They sat down students in groups of three to brainstorm ideas on how to use a vacant space on campus. Some of the groups were all men, some all women, others mixed. Control groups got to start right away on the brainstorming, but the test groups were primed with a script.
The research team told those groups that they were interested in gathering examples from college undergraduates of politically correct behavior on campus. They were instructed to, as a group, list examples of political correctness that they had either heard of or directly experienced on this campus.
The researchers assessed the ideas each group generated after 10 minutes of brainstorming. In same-sex groups, they found, political correctness priming produced less creative ideas. In the mixed groups however, creativity got a boost. "They generated more ideas, and those ideas were more novel," Duguid told NPR. "Whether it was two men and one woman or two women and one man, the results were consistent." The creativity of each group’s ideas was assessed by independent, blind raters. The work is forthcoming in the journal Administrative Science Quarterly.
The researchers suspect that the safe space created by political correctness helped people be more open with their ideas and reduced the uncertainty people felt about how they should act. “Having that [political correctness instruction] was almost like a framework that helped guide the interaction and understand what was expected of them,” study co-author Jack Goncalo, of Cornell University, told the Atlantic. “And that predictability made them more comfortable."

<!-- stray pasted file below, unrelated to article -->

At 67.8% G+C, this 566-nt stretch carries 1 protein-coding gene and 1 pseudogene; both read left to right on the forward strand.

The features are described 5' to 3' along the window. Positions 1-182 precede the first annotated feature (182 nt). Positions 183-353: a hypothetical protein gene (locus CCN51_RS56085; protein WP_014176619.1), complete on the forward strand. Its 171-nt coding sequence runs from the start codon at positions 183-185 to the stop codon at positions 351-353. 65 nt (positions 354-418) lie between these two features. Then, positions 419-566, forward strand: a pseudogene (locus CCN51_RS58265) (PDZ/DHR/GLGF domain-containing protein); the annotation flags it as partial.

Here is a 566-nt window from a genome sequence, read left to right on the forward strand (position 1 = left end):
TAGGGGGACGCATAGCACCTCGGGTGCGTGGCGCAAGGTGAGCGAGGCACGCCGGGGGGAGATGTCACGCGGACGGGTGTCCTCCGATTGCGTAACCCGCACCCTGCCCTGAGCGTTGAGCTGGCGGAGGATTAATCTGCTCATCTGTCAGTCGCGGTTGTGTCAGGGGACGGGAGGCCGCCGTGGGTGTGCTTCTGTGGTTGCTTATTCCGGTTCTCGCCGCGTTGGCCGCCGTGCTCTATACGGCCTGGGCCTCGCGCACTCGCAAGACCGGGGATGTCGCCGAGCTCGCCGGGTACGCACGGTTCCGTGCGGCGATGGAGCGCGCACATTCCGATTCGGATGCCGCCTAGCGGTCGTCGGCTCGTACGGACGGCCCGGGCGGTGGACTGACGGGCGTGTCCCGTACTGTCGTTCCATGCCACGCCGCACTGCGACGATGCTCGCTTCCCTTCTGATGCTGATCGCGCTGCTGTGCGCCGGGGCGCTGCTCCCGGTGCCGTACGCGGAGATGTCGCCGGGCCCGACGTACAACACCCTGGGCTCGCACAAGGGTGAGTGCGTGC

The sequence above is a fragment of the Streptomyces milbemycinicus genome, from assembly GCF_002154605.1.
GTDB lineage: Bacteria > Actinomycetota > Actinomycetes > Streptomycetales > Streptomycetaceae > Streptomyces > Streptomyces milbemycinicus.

Another test the researchers performed found that, when people were told that everyone is guilty of stereotyping, they felt more comfortable expressing their stereotypes. When they told groups, on the other hand, that "the vast majority of people put effort into not stereotyping," NPR reports, the study subjects tried harder to avoid it themselves. "I think most people want to be unbiased, and there are ways we can try to make that happen," Duguid says.
Are you headed to the American Alliance of Museums Annual Meeting in Phoenix? Three Smithsonian Affiliations team members will be attending and have organized several opportunities to meet with Affiliates. On Monday, May 7, brainstorm possible programs and events with the Smithsonian and fellow Affiliates around the 50th anniversary of the lunar landing in 2019. […]